Asuncion is the capital of Paraguay and by far its largest city. Almost half the population make their homes within Asuncion and its suburbs. Despite this the city remains a very green one.

Looking down upon Asuncion from a high building is soon becomes clear just how green the city is. In every direction the trees look as numerous as the buildings.

Nature and the natural world has a home in almost every corner of Asuncion. From roadside trees to city parks.

Many of the trees are evergreen. So even on a cold winter day the city puts on its green face.

Throughout the city there are avenues lined with trees. Some may be small and ornamental grand old structural trees but all add life to the city streets. Along some roads the trees offer their fruits of orange or mango to the passerby when the season is right.

In all places though they throw shade across the pavements sheltering pedestrians from the glare of the tropical sun. And in a city where in many places the road network was designed for a quieter age they offer some protection from the pollution the jammed traffic produces.

The oldest and grandest of these roadside trees where growing before the roads were tarmaced and before there was motorized traffic. In a number of places I have come across an old established tree growing in the middle of a road with barely room for a car to pass on either side.

On more recently laid out streets the trees will probably all match and form a whole where as in older parts of town what is growing reflects what has always grown there.

It is not though just the pavements that wear this green mantle. The people of Asuncion like everyone across Paraguay enjoy and expect their parks and plazas.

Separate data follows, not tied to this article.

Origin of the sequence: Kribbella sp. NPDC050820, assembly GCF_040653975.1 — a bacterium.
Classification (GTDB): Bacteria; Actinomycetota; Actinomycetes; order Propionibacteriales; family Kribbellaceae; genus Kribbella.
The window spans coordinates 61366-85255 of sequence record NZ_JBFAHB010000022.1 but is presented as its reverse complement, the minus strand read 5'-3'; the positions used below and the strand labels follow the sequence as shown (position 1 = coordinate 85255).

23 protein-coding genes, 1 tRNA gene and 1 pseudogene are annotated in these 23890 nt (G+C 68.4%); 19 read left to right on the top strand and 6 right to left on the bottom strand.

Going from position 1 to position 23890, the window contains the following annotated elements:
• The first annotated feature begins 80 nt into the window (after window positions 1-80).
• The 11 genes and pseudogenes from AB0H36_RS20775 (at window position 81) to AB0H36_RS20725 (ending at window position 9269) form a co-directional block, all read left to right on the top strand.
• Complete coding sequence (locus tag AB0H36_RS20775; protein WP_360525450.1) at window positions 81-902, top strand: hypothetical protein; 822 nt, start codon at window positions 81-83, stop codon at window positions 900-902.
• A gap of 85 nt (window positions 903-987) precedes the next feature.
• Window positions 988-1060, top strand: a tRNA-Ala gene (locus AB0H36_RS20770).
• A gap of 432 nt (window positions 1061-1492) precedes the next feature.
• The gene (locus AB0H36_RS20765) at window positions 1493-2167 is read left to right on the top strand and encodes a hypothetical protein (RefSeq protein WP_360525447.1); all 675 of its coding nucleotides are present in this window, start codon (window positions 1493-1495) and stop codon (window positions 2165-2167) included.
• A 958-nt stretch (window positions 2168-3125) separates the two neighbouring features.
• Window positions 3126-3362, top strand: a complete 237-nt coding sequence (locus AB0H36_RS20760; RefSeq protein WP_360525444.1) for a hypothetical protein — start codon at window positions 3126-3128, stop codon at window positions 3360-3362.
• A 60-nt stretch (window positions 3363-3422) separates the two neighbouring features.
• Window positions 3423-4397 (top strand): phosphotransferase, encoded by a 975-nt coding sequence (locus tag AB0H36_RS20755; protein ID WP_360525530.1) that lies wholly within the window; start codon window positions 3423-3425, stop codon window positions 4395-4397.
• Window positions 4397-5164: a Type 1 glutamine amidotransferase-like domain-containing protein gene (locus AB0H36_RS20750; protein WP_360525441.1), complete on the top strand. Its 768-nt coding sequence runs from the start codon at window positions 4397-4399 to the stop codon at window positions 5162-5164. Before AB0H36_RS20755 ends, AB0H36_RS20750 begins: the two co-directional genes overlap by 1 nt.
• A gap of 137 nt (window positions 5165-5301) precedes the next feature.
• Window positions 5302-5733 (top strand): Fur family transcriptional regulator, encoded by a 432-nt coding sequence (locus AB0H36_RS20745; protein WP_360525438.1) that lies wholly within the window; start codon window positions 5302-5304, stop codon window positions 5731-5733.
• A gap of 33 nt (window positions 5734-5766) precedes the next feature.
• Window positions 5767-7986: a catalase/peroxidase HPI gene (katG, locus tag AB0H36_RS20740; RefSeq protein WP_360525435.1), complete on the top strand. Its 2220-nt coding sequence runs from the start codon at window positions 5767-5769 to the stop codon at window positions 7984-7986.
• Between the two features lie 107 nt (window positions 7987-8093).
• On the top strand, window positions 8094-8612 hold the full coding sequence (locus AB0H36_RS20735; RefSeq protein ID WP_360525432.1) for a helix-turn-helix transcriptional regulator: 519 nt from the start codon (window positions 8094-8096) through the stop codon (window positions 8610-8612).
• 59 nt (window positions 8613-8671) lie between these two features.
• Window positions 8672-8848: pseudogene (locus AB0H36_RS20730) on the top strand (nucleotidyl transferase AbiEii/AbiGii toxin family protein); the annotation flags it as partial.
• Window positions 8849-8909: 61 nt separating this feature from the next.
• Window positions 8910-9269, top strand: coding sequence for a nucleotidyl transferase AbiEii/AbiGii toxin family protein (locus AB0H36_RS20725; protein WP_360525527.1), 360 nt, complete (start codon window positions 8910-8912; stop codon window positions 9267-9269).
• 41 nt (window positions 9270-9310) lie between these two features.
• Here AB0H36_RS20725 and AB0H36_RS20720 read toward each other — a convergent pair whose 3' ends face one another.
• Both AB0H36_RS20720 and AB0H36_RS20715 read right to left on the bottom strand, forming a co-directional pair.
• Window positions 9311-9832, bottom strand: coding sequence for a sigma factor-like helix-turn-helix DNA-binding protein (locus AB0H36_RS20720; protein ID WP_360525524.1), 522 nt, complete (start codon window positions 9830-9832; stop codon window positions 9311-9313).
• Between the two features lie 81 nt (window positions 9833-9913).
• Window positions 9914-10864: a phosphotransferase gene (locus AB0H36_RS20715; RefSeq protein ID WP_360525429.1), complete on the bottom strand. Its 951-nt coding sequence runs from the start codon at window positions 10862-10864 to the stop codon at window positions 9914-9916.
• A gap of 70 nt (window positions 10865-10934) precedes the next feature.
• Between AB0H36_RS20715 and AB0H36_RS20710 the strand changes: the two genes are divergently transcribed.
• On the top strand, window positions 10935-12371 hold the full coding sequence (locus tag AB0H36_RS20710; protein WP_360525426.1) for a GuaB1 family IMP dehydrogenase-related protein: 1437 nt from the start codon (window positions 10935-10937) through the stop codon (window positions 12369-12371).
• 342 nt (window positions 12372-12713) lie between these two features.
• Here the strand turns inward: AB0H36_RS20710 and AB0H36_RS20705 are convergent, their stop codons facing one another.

All across the city there are patches of land which might otherwise have become blocks of housing but are instead tree filled plazas. In the historic center in particular you are never beyond walking distance of a plaza of some shape or size.

The smallest just occupy one block within the grided network of streets but others fill several. All though are places of calm and tranquility. Somewhere to step to escape the bustle of the city.

All are coated in soft green grass. Through them pathways travel. These may meander or may be driven as straight as a city street. All though are crossed by well defined paths.

Along these paths sit benches. Somewhere to sit and read a newspaper or to just watch the world go by. Within the plazas are also statues. Sometimes just one as a focal point to the plaza and sometimes whole collections.

Above all this are the trees. Lapacho, palms and many others. Every plaza is filled with a multitude of trees providing cooling shade to all that is below. At times the trees are filled with bright flowers. Asuncion is a riot of colour every spring when the lapachos are in bloom.

Larger and greener still than the plazas are the city parks of Asuncion.

There are a number of parks just outside the city center between it and the Bay of Asuncion. Some of these like Parque Caballero have existed for many years. Others were laid out more recently when the boulevard of the Costanera was placed along the waters edge.

This wide green expanse now separates the noise of the city from the calm of the bay.

Further out from the city center is the largest park of all. The 250 hectares of the Botanical Garden. Here in what was once the private park of 19th century presidents is an oasis of calm.

The park is filled with many large and mature trees. Between them are winding pathways which soon take visitors into the woodlands. Markers show the way ensuring that no one gets lost and that a walk of a suitable length can be selected.

The lawns beneath the trees are an ideal place to take a picnic whilst children run off their energy with a ball game. For those wanting their sport a little more organized a couple of football pitches have been marked out.

All in all despite its urban sprawl and traffic clogged rush hour streets in Asuncion you are never far from nature and something natural.

A city it is but not one that has swept away all sign of what was there before the streets and houses came.